Published on October 1, 2020
Chadwick Boseman’s Death Reveals Struggle With Cancer Disclosure
Actor Chadwick Boseman’s death really hit home for Dr. Mark Lewis — professionally and personally.
The “Black Panther” and “42” star died on August 28 at the age of 43 after a four-year battle with colon cancer. Boseman had not spoken publicly about his diagnosis. In fact, several of his movies were filmed during and between countless surgeries and chemotherapy.
Boseman’s mother, Carolyn Boseman, "always taught him not to have people fuss over him," his agent, Michael Greene, told the Hollywood Reporter. "He also felt in this business that people trip out about things, and he was a very, very private person."
A New Job and a Cancer Diagnosis
Dr. Lewis, a hematologist-oncologist in Murray, Utah, was diagnosed with a hereditary tumor syndrome, specifically multiple endocrine neoplasia type 1 (MEN 1), more than 10 years ago when he was 30. The diagnosis was made on his first day as an oncology fellow at the Mayo Clinic in Rochester, Minnesota.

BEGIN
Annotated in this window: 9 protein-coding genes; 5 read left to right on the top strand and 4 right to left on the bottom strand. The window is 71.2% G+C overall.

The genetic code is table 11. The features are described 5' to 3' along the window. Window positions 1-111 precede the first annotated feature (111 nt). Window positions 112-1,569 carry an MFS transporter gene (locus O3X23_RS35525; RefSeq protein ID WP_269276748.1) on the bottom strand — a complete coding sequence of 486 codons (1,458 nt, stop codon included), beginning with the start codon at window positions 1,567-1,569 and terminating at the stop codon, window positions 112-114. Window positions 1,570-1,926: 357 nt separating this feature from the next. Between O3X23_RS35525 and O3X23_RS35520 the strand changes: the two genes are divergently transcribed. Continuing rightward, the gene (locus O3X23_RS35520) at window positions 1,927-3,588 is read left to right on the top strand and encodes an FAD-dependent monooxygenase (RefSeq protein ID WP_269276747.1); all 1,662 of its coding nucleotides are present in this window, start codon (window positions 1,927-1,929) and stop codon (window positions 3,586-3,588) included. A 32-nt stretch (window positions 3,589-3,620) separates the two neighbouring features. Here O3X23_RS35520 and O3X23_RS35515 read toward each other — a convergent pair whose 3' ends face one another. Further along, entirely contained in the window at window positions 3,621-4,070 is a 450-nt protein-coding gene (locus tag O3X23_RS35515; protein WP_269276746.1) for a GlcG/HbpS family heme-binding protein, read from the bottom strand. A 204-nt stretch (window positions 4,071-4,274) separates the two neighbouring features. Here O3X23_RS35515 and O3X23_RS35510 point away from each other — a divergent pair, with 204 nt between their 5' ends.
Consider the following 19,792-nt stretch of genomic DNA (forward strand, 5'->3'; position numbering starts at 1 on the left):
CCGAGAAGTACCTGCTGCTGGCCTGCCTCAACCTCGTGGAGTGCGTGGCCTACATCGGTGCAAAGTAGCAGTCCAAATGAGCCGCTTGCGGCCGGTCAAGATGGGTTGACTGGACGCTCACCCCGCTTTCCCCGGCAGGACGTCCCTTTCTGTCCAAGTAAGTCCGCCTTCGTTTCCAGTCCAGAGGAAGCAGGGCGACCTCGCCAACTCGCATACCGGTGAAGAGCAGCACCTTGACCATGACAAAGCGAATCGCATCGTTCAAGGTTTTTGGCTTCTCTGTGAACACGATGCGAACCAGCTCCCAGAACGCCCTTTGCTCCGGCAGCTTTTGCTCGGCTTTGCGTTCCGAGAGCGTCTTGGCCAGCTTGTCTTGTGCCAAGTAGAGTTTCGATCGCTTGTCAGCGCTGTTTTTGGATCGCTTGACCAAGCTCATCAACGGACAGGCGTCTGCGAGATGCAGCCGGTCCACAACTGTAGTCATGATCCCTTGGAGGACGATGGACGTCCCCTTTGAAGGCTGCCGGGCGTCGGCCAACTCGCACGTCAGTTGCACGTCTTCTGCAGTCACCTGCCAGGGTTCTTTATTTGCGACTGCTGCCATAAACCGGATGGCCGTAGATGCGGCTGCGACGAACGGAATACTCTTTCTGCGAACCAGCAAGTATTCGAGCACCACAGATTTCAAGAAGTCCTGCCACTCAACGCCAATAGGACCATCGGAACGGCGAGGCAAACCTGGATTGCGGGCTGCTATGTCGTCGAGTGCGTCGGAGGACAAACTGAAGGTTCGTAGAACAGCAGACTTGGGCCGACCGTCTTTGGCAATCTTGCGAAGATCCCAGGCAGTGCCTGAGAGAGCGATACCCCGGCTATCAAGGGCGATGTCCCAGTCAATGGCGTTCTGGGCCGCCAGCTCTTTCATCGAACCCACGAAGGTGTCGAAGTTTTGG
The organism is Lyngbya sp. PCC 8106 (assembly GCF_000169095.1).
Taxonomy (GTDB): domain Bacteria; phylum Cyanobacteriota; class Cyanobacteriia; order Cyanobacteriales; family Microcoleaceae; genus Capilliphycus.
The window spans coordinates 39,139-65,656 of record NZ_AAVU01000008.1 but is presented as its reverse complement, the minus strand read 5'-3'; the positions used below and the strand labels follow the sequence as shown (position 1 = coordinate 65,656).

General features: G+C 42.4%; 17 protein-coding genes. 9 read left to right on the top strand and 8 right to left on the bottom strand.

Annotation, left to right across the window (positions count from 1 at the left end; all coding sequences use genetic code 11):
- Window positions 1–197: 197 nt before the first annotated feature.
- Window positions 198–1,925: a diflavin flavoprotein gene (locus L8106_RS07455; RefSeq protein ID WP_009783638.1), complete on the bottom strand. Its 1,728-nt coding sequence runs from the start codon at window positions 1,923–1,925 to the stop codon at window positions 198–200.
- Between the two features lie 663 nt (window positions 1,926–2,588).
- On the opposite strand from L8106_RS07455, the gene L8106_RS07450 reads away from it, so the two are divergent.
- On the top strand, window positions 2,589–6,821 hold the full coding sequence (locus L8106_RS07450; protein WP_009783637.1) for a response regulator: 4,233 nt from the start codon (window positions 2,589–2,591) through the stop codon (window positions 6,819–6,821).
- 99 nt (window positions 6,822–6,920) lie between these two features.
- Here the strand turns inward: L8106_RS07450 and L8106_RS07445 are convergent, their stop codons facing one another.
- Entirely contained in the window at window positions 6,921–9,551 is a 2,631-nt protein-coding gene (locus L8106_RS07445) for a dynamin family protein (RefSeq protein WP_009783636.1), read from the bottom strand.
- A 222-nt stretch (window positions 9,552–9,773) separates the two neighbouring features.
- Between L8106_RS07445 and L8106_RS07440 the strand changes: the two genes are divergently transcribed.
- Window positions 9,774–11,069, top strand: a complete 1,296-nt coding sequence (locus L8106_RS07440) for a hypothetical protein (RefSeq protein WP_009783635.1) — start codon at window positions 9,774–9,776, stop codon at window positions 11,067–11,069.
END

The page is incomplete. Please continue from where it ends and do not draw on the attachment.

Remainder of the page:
MEN 1 is a lifelong predisposition to tumors in the endocrine organs, specifically the pituitary gland, the parathyroid glands and the pancreas. Dr. Lewis has had parathyroid and pancreas tumors.
“I was extremely fortunate,” he said in a recent Patient Power webinar about cancer patient rights at work. “I was basically in a setting where people could not have been more understanding about the implications of cancer. And so, naturally, I was leaning on my colleagues for multiple forms of guidance both counsel as a patient and then their advice about whether I should continue my training.”
He added: “And that really has again been the prism through which I see my entire career and I've been very fortunate, even after my training. I've had employers, since then, and they could not have been more understanding… On the patient side, I think it gives me some hard-won empathy.”
Cancer Discrimination in the Workplace